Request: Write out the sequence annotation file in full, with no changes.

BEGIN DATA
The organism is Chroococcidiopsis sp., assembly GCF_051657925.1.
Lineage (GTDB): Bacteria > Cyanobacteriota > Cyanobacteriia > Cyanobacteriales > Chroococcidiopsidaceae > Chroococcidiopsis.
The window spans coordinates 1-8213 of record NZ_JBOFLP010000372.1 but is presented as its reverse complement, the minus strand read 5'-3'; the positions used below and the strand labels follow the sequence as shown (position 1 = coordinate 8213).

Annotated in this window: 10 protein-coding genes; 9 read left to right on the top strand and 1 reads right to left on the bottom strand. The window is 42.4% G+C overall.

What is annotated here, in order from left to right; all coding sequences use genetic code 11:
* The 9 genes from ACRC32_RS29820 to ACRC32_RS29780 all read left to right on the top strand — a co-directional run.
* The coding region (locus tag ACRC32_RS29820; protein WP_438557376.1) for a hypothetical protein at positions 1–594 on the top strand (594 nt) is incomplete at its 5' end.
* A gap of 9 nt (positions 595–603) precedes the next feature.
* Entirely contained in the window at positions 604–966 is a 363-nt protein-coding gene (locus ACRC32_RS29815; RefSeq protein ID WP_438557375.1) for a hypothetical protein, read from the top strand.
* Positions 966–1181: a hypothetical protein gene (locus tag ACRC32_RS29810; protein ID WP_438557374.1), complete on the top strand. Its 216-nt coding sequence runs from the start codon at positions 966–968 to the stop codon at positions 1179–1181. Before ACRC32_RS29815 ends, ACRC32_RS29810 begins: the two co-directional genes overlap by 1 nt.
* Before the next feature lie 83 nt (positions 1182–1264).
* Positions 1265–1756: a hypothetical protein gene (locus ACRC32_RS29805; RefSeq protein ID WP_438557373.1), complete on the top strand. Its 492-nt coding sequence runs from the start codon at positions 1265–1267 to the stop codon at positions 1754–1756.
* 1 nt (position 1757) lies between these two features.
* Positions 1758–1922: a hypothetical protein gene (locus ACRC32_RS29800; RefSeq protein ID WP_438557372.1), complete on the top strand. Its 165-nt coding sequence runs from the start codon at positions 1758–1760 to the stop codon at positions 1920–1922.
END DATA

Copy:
The organism is Chroococcidiopsis sp., assembly GCF_051657925.1.
Lineage (GTDB): Bacteria > Cyanobacteriota > Cyanobacteriia > Cyanobacteriales > Chroococcidiopsidaceae > Chroococcidiopsis.
The window spans coordinates 1-8213 of record NZ_JBOFLP010000372.1 but is presented as its reverse complement, the minus strand read 5'-3'; the positions used below and the strand labels follow the sequence as shown (position 1 = coordinate 8213).

Annotated in this window: 10 protein-coding genes; 9 read left to right on the top strand and 1 reads right to left on the bottom strand. The window is 42.4% G+C overall.

What is annotated here, in order from left to right; all coding sequences use genetic code 11:
* The 9 genes from ACRC32_RS29820 to ACRC32_RS29780 all read left to right on the top strand — a co-directional run.
* The coding region (locus tag ACRC32_RS29820; protein WP_438557376.1) for a hypothetical protein at positions 1–594 on the top strand (594 nt) is incomplete at its 5' end.
* A gap of 9 nt (positions 595–603) precedes the next feature.
* Entirely contained in the window at positions 604–966 is a 363-nt protein-coding gene (locus ACRC32_RS29815; RefSeq protein ID WP_438557375.1) for a hypothetical protein, read from the top strand.
* Positions 966–1181: a hypothetical protein gene (locus tag ACRC32_RS29810; protein ID WP_438557374.1), complete on the top strand. Its 216-nt coding sequence runs from the start codon at positions 966–968 to the stop codon at positions 1179–1181. Before ACRC32_RS29815 ends, ACRC32_RS29810 begins: the two co-directional genes overlap by 1 nt.
* Before the next feature lie 83 nt (positions 1182–1264).
* Positions 1265–1756: a hypothetical protein gene (locus ACRC32_RS29805; RefSeq protein ID WP_438557373.1), complete on the top strand. Its 492-nt coding sequence runs from the start codon at positions 1265–1267 to the stop codon at positions 1754–1756.
* 1 nt (position 1757) lies between these two features.
* Positions 1758–1922: a hypothetical protein gene (locus ACRC32_RS29800; RefSeq protein ID WP_438557372.1), complete on the top strand. Its 165-nt coding sequence runs from the start codon at positions 1758–1760 to the stop codon at positions 1920–1922.